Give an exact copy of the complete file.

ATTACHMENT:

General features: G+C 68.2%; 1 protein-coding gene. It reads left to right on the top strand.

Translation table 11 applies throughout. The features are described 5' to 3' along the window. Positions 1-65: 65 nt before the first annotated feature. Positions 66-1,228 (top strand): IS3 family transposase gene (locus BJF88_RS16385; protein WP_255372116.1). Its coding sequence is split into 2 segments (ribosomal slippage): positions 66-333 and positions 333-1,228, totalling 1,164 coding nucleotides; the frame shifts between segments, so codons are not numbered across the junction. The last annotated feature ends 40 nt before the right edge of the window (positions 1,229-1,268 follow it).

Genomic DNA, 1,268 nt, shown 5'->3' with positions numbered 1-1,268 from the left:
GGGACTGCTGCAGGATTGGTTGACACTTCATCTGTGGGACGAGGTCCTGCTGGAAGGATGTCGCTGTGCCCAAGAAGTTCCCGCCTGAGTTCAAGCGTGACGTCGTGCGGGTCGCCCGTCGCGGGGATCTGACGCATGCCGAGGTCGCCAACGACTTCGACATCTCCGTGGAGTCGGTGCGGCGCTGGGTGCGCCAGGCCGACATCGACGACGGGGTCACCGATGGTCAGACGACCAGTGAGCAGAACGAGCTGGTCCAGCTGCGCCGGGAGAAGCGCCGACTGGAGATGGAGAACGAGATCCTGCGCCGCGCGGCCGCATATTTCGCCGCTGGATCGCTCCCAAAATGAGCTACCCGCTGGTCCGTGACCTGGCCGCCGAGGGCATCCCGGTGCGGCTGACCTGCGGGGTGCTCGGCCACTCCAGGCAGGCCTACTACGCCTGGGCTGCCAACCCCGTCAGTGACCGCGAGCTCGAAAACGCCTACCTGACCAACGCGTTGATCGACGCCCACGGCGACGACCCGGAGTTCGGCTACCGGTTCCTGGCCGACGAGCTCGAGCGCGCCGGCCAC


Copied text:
General features: G+C 68.2%; 1 protein-coding gene. It reads left to right on the top strand.

Translation table 11 applies throughout. The features are described 5' to 3' along the window. Positions 1-65: 65 nt before the first annotated feature. Positions 66-1,228 (top strand): IS3 family transposase gene (locus BJF88_RS16385; protein WP_255372116.1). Its coding sequence is split into 2 segments (ribosomal slippage): positions 66-333 and positions 333-1,228, totalling 1,164 coding nucleotides; the frame shifts between segments, so codons are not numbered across the junction. The last annotated feature ends 40 nt before the right edge of the window (positions 1,229-1,268 follow it).

Genomic DNA, 1,268 nt, shown 5'->3' with positions numbered 1-1,268 from the left:
GGGACTGCTGCAGGATTGGTTGACACTTCATCTGTGGGACGAGGTCCTGCTGGAAGGATGTCGCTGTGCCCAAGAAGTTCCCGCCTGAGTTCAAGCGTGACGTCGTGCGGGTCGCCCGTCGCGGGGATCTGACGCATGCCGAGGTCGCCAACGACTTCGACATCTCCGTGGAGTCGGTGCGGCGCTGGGTGCGCCAGGCCGACATCGACGACGGGGTCACCGATGGTCAGACGACCAGTGAGCAGAACGAGCTGGTCCAGCTGCGCCGGGAGAAGCGCCGACTGGAGATGGAGAACGAGATCCTGCGCCGCGCGGCCGCATATTTCGCCGCTGGATCGCTCCCAAAATGAGCTACCCGCTGGTCCGTGACCTGGCCGCCGAGGGCATCCCGGTGCGGCTGACCTGCGGGGTGCTCGGCCACTCCAGGCAGGCCTACTACGCCTGGGCTGCCAACCCCGTCAGTGACCGCGAGCTCGAAAACGCCTACCTGACCAACGCGTTGATCGACGCCCACGGCGACGACCCGGAGTTCGGCTACCGGTTCCTGGCCGACGAGCTCGAGCGCGCCGGCCAC